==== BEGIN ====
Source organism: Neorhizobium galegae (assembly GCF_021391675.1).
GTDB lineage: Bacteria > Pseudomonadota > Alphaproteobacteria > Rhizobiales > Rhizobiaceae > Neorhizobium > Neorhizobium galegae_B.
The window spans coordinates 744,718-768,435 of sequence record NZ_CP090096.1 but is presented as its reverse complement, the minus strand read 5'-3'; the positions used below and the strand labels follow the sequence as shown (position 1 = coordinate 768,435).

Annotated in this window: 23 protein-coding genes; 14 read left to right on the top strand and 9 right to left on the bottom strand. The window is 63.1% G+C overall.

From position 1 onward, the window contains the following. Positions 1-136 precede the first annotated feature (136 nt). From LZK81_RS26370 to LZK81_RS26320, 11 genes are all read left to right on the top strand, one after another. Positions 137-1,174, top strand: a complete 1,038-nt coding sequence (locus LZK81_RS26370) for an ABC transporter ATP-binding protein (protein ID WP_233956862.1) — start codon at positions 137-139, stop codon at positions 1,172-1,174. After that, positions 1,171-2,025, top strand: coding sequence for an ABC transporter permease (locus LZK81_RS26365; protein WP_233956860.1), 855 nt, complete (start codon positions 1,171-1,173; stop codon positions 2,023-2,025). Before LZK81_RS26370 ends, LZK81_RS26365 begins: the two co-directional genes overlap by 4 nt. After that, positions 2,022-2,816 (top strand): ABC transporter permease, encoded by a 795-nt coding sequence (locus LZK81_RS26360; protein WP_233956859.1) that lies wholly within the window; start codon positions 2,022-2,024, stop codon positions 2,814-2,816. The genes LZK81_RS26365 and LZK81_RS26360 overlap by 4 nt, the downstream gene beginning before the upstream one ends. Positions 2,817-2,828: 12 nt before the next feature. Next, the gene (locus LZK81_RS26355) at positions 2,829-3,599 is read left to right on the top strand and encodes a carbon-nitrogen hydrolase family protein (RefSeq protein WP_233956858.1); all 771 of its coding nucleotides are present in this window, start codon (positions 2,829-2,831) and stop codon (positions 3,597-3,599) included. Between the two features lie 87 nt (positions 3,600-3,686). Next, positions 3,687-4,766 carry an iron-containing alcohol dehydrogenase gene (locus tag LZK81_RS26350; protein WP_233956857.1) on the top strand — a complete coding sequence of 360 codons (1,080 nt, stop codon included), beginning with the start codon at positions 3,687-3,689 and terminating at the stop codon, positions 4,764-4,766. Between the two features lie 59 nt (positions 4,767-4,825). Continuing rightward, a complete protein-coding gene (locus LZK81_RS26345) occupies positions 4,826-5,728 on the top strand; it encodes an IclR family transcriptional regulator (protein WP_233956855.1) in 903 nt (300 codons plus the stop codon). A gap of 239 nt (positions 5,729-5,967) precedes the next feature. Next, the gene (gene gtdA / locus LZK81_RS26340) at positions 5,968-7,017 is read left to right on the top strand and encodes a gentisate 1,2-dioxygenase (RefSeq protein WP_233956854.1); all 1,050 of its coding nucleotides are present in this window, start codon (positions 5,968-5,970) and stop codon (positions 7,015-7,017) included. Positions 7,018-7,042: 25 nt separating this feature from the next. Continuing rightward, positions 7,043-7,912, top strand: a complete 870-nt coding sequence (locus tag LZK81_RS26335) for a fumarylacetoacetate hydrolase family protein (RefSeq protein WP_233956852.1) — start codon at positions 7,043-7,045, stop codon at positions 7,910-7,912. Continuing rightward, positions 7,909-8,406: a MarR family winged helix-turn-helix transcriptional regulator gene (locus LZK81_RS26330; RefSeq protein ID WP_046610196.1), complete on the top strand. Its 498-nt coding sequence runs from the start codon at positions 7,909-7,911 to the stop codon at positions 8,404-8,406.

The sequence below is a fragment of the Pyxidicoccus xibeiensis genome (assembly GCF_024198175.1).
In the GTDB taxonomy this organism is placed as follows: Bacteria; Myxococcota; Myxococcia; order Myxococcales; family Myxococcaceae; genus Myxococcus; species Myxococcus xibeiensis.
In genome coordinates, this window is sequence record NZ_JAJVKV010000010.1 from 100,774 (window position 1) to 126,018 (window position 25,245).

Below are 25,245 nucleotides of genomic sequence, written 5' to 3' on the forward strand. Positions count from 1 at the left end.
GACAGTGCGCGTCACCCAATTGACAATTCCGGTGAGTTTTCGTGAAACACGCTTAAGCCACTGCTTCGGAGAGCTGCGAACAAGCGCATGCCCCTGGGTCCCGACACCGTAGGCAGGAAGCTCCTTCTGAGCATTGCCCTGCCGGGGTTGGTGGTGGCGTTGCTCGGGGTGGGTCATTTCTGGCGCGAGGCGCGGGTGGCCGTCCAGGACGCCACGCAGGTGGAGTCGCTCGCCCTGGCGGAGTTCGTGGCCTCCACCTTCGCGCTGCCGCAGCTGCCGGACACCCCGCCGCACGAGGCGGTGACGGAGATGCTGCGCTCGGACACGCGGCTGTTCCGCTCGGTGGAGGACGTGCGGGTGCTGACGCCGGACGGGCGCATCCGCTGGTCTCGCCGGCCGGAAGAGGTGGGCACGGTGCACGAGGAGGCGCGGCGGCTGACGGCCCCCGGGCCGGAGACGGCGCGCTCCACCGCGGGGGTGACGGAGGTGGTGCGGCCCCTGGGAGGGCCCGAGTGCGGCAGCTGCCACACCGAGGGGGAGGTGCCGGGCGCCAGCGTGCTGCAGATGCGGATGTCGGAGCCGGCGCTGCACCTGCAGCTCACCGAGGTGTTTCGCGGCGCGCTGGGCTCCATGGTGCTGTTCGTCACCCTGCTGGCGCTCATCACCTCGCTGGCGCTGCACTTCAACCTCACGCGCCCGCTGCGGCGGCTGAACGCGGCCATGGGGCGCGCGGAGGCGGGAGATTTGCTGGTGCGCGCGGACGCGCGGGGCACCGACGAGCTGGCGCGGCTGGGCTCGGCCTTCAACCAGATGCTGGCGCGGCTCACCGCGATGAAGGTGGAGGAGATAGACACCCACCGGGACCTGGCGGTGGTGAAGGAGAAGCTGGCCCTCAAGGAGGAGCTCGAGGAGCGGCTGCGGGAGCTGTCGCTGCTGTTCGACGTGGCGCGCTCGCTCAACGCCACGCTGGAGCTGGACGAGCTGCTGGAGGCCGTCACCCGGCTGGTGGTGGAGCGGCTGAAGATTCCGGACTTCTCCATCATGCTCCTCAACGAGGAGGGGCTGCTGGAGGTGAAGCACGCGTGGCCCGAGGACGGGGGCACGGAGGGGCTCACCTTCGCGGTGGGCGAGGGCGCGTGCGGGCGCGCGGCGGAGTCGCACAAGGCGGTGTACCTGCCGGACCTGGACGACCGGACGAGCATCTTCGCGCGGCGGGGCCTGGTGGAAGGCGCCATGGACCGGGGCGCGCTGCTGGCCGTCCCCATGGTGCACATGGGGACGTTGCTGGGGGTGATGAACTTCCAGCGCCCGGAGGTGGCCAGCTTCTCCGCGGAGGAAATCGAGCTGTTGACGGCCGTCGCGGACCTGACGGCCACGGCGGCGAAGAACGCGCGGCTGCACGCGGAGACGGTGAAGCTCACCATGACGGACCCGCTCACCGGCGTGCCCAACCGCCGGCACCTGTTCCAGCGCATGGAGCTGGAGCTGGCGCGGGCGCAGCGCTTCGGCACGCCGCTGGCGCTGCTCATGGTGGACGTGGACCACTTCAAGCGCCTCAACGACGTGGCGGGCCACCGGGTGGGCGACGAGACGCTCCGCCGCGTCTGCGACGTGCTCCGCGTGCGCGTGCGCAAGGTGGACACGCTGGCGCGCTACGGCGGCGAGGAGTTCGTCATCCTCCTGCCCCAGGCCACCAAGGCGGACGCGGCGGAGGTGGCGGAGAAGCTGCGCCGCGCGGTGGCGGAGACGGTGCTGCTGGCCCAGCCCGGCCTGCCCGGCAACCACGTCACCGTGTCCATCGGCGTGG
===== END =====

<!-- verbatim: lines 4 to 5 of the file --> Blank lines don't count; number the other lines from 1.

Annotated in this window: 23 protein-coding genes; 14 read left to right on the top strand and 9 right to left on the bottom strand. The window is 63.1% G+C overall.

From position 1 onward, the window contains the following. Positions 1-136 precede the first annotated feature (136 nt). From LZK81_RS26370 to LZK81_RS26320, 11 genes are all read left to right on the top strand, one after another. Positions 137-1,174, top strand: a complete 1,038-nt coding sequence (locus LZK81_RS26370) for an ABC transporter ATP-binding protein (protein ID WP_233956862.1) — start codon at positions 137-139, stop codon at positions 1,172-1,174. After that, positions 1,171-2,025, top strand: coding sequence for an ABC transporter permease (locus LZK81_RS26365; protein WP_233956860.1), 855 nt, complete (start codon positions 1,171-1,173; stop codon positions 2,023-2,025). Before LZK81_RS26370 ends, LZK81_RS26365 begins: the two co-directional genes overlap by 4 nt. After that, positions 2,022-2,816 (top strand): ABC transporter permease, encoded by a 795-nt coding sequence (locus LZK81_RS26360; protein WP_233956859.1) that lies wholly within the window; start codon positions 2,022-2,024, stop codon positions 2,814-2,816. The genes LZK81_RS26365 and LZK81_RS26360 overlap by 4 nt, the downstream gene beginning before the upstream one ends. Positions 2,817-2,828: 12 nt before the next feature. Next, the gene (locus LZK81_RS26355) at positions 2,829-3,599 is read left to right on the top strand and encodes a carbon-nitrogen hydrolase family protein (RefSeq protein WP_233956858.1); all 771 of its coding nucleotides are present in this window, start codon (positions 2,829-2,831) and stop codon (positions 3,597-3,599) included. Between the two features lie 87 nt (positions 3,600-3,686). Next, positions 3,687-4,766 carry an iron-containing alcohol dehydrogenase gene (locus tag LZK81_RS26350; protein WP_233956857.1) on the top strand — a complete coding sequence of 360 codons (1,080 nt, stop codon included), beginning with the start codon at positions 3,687-3,689 and terminating at the stop codon, positions 4,764-4,766. Between the two features lie 59 nt (positions 4,767-4,825). Continuing rightward, a complete protein-coding gene (locus LZK81_RS26345) occupies positions 4,826-5,728 on the top strand; it encodes an IclR family transcriptional regulator (protein WP_233956855.1) in 903 nt (300 codons plus the stop codon). A gap of 239 nt (positions 5,729-5,967) precedes the next feature. Next, the gene (gene gtdA / locus LZK81_RS26340) at positions 5,968-7,017 is read left to right on the top strand and encodes a gentisate 1,2-dioxygenase (RefSeq protein WP_233956854.1); all 1,050 of its coding nucleotides are present in this window, start codon (positions 5,968-5,970) and stop codon (positions 7,015-7,017) included. Positions 7,018-7,042: 25 nt separating this feature from the next. Continuing rightward, positions 7,043-7,912, top strand: a complete 870-nt coding sequence (locus tag LZK81_RS26335) for a fumarylacetoacetate hydrolase family protein (RefSeq protein WP_233956852.1) — start codon at positions 7,043-7,045, stop codon at positions 7,910-7,912. Continuing rightward, positions 7,909-8,406: a MarR family winged helix-turn-helix transcriptional regulator gene (locus LZK81_RS26330; RefSeq protein ID WP_046610196.1), complete on the top strand. Its 498-nt coding sequence runs from the start codon at positions 7,909-7,911 to the stop codon at positions 8,404-8,406.